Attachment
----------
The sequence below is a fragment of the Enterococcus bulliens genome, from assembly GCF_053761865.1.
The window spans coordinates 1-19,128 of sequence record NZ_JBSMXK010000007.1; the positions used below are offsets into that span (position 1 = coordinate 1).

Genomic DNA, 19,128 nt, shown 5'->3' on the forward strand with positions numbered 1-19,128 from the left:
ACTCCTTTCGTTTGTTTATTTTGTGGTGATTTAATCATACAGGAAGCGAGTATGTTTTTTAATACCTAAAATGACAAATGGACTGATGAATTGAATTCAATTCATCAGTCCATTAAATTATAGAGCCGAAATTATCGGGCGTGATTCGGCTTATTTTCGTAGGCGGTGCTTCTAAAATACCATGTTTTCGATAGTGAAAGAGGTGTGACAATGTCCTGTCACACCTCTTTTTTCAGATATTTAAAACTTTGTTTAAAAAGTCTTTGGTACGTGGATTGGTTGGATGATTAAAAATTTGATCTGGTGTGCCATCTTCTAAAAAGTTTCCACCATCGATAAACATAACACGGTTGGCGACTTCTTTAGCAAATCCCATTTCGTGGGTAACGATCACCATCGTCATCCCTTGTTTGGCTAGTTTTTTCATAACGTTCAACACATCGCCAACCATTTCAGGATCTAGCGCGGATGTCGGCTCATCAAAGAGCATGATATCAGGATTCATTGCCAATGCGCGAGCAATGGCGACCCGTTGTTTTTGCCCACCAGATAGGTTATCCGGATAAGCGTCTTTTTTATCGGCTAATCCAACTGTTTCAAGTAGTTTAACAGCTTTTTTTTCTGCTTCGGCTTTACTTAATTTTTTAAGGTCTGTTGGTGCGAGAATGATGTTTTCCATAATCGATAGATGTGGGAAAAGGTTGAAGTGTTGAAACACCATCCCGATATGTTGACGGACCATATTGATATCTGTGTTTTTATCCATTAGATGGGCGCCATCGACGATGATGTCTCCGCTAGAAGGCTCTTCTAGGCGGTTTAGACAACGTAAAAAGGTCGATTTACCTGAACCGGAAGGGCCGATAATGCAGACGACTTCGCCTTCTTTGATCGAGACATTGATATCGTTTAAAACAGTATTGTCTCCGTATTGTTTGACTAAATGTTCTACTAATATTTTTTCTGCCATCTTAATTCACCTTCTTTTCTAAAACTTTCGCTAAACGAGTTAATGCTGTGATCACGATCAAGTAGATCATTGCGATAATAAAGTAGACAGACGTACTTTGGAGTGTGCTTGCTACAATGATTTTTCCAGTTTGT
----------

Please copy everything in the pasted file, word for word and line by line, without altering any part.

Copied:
The sequence below is a fragment of the Enterococcus bulliens genome, from assembly GCF_053761865.1.
The window spans coordinates 1-19,128 of sequence record NZ_JBSMXK010000007.1; the positions used below are offsets into that span (position 1 = coordinate 1).

Genomic DNA, 19,128 nt, shown 5'->3' on the forward strand with positions numbered 1-19,128 from the left:
ACTCCTTTCGTTTGTTTATTTTGTGGTGATTTAATCATACAGGAAGCGAGTATGTTTTTTAATACCTAAAATGACAAATGGACTGATGAATTGAATTCAATTCATCAGTCCATTAAATTATAGAGCCGAAATTATCGGGCGTGATTCGGCTTATTTTCGTAGGCGGTGCTTCTAAAATACCATGTTTTCGATAGTGAAAGAGGTGTGACAATGTCCTGTCACACCTCTTTTTTCAGATATTTAAAACTTTGTTTAAAAAGTCTTTGGTACGTGGATTGGTTGGATGATTAAAAATTTGATCTGGTGTGCCATCTTCTAAAAAGTTTCCACCATCGATAAACATAACACGGTTGGCGACTTCTTTAGCAAATCCCATTTCGTGGGTAACGATCACCATCGTCATCCCTTGTTTGGCTAGTTTTTTCATAACGTTCAACACATCGCCAACCATTTCAGGATCTAGCGCGGATGTCGGCTCATCAAAGAGCATGATATCAGGATTCATTGCCAATGCGCGAGCAATGGCGACCCGTTGTTTTTGCCCACCAGATAGGTTATCCGGATAAGCGTCTTTTTTATCGGCTAATCCAACTGTTTCAAGTAGTTTAACAGCTTTTTTTTCTGCTTCGGCTTTACTTAATTTTTTAAGGTCTGTTGGTGCGAGAATGATGTTTTCCATAATCGATAGATGTGGGAAAAGGTTGAAGTGTTGAAACACCATCCCGATATGTTGACGGACCATATTGATATCTGTGTTTTTATCCATTAGATGGGCGCCATCGACGATGATGTCTCCGCTAGAAGGCTCTTCTAGGCGGTTTAGACAACGTAAAAAGGTCGATTTACCTGAACCGGAAGGGCCGATAATGCAGACGACTTCGCCTTCTTTGATCGAGACATTGATATCGTTTAAAACAGTATTGTCTCCGTATTGTTTGACTAAATGTTCTACTAATATTTTTTCTGCCATCTTAATTCACCTTCTTTTCTAAAACTTTCGCTAAACGAGTTAATGCTGTGATCACGATCAAGTAGATCATTGCGATAATAAAGTAGACAGACGTACTTTGGAGTGTGCTTGCTACAATGATTTTTCCAGTTTGT